November is Diabetic Eye Disease Awareness Month. Diabetic eye disease treatment is 95% effective in preventing blindness when detected early. Making healthy choices and taking steps to manage your diabetes can preserve your vision and overall health. It’s essential to take steps now to keep your vision health on track. Here are 3 ways diabetes can affect your eyes.
Excess blood sugar caused by diabetes increases the likelihood of cataracts. Adults with diabetes are 2-5 times more likely to develop cataracts. Cataracts occur when the lens of your eye clouds up from natural proteins that build up over time. Learn more about cataracts and treatment options in our blog, How Cataracts Affect Vision.
Diabetic retinopathy is the most common diabetic eye disease and is caused by high blood sugar due to diabetes. Over time, high blood sugar in your blood vessels can damage your retina. The retina detects light and sends signals to your brain through the optic nerve in the back of your eye. It damages blood vessels found in the retina. Eye doctors can detect diabetic retinopathy during a routine eye exam. If you have diabetes, it’s important to schedule annual eye exams. Early detection and treatment can stop damage to the eye and prevent blindness.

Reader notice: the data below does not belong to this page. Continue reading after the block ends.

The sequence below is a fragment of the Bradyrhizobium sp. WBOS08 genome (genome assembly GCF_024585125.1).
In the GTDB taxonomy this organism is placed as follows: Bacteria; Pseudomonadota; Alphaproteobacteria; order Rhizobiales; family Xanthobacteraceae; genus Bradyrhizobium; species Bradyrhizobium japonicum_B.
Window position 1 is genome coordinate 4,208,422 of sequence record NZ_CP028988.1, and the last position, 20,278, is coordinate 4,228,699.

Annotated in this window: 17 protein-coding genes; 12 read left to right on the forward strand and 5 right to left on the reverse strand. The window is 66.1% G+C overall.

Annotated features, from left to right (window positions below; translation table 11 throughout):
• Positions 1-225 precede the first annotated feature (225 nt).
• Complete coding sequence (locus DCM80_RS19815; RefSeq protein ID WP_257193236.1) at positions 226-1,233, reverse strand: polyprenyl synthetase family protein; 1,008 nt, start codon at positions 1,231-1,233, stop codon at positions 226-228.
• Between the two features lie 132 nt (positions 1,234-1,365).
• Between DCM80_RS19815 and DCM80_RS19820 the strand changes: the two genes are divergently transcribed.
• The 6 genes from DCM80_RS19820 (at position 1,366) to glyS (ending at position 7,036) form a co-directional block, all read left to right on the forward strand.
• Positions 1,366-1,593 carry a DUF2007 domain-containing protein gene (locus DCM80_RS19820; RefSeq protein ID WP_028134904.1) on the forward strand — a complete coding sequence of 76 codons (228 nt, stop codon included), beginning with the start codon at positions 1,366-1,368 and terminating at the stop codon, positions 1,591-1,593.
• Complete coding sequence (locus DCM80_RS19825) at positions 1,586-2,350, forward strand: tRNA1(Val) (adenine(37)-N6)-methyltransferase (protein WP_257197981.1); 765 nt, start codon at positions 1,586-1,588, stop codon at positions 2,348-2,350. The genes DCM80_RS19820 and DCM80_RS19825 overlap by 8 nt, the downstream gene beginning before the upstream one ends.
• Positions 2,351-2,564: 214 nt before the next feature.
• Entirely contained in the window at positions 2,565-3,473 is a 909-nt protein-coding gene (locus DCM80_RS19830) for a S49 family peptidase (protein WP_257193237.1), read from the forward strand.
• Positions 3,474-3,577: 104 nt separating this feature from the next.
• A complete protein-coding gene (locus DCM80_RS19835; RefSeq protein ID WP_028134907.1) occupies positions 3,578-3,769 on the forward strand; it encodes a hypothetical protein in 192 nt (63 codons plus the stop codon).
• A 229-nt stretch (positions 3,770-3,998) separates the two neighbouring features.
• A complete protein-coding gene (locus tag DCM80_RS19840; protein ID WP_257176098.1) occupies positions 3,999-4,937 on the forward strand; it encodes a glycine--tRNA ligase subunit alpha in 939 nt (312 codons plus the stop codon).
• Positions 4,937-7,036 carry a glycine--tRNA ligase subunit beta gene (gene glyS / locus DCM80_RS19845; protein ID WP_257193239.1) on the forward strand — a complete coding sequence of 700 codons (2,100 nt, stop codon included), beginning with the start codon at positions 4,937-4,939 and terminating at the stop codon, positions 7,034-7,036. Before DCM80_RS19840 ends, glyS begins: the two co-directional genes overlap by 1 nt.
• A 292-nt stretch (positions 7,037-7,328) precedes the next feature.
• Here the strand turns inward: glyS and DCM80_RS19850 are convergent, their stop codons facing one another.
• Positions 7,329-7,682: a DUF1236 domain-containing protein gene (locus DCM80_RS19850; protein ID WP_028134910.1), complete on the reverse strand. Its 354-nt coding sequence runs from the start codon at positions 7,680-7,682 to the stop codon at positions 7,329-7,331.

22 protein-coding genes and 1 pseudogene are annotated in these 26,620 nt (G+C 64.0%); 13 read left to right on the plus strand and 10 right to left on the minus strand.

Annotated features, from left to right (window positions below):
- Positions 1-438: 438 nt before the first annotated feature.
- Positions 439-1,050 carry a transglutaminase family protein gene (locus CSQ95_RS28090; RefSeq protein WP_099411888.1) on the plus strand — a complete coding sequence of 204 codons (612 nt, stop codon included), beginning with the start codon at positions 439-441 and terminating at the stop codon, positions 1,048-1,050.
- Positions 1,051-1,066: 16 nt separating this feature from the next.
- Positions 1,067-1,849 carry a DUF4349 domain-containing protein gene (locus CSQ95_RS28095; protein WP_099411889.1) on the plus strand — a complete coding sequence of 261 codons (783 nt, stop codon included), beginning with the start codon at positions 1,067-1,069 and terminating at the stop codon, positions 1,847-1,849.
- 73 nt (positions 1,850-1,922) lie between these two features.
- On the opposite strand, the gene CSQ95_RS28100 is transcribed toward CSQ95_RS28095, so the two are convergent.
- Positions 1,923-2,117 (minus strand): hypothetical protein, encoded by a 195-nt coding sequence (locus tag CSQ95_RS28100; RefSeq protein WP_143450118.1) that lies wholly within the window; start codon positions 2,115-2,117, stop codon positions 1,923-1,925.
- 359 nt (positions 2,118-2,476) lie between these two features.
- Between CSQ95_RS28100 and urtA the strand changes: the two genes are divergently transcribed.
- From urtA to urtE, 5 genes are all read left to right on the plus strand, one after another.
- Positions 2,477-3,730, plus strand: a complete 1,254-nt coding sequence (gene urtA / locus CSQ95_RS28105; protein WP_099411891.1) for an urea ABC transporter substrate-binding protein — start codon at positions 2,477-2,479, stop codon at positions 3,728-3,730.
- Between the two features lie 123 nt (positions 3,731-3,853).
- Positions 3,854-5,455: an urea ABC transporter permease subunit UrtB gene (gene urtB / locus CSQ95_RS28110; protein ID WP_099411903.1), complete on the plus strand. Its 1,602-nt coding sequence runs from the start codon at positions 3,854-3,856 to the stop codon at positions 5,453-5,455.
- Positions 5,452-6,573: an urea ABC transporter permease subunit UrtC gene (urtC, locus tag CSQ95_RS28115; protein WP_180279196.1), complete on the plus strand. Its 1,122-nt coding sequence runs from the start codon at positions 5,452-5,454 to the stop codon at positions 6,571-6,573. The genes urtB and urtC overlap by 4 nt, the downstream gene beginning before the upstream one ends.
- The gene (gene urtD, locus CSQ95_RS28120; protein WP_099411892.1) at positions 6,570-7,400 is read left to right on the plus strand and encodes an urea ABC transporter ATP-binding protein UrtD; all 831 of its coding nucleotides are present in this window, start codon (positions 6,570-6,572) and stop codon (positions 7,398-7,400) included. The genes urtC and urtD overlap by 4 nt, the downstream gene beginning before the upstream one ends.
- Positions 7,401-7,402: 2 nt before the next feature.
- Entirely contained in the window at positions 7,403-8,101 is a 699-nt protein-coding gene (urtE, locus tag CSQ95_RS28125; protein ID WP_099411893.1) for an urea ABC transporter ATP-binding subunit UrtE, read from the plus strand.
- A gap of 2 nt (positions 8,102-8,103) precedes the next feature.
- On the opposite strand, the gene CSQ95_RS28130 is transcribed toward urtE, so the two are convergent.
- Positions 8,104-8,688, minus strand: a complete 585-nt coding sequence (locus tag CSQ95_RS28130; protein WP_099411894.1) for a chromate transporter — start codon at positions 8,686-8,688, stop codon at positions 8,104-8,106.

People with diabetic retinopathy are more likely to develop glaucoma. Glaucoma increases the fluid pressure inside your eye and damages the optic nerve. Glaucoma has very few symptoms in its early stage, so detecting glaucoma early can slow or even fully prevent the disease. Having a dilated eye exam every year is the best way to detect early symptoms. Learn more about glaucoma and how it affects your eyes in our blog, What You Need to Know About Glaucoma.
The longer you’ve had diabetes, the higher the risk of developing these conditions. Remember, your eye health can be compromised before you notice any change in vision. Make sure you schedule regular eye exams to detect issues early and to keep your eyes healthy!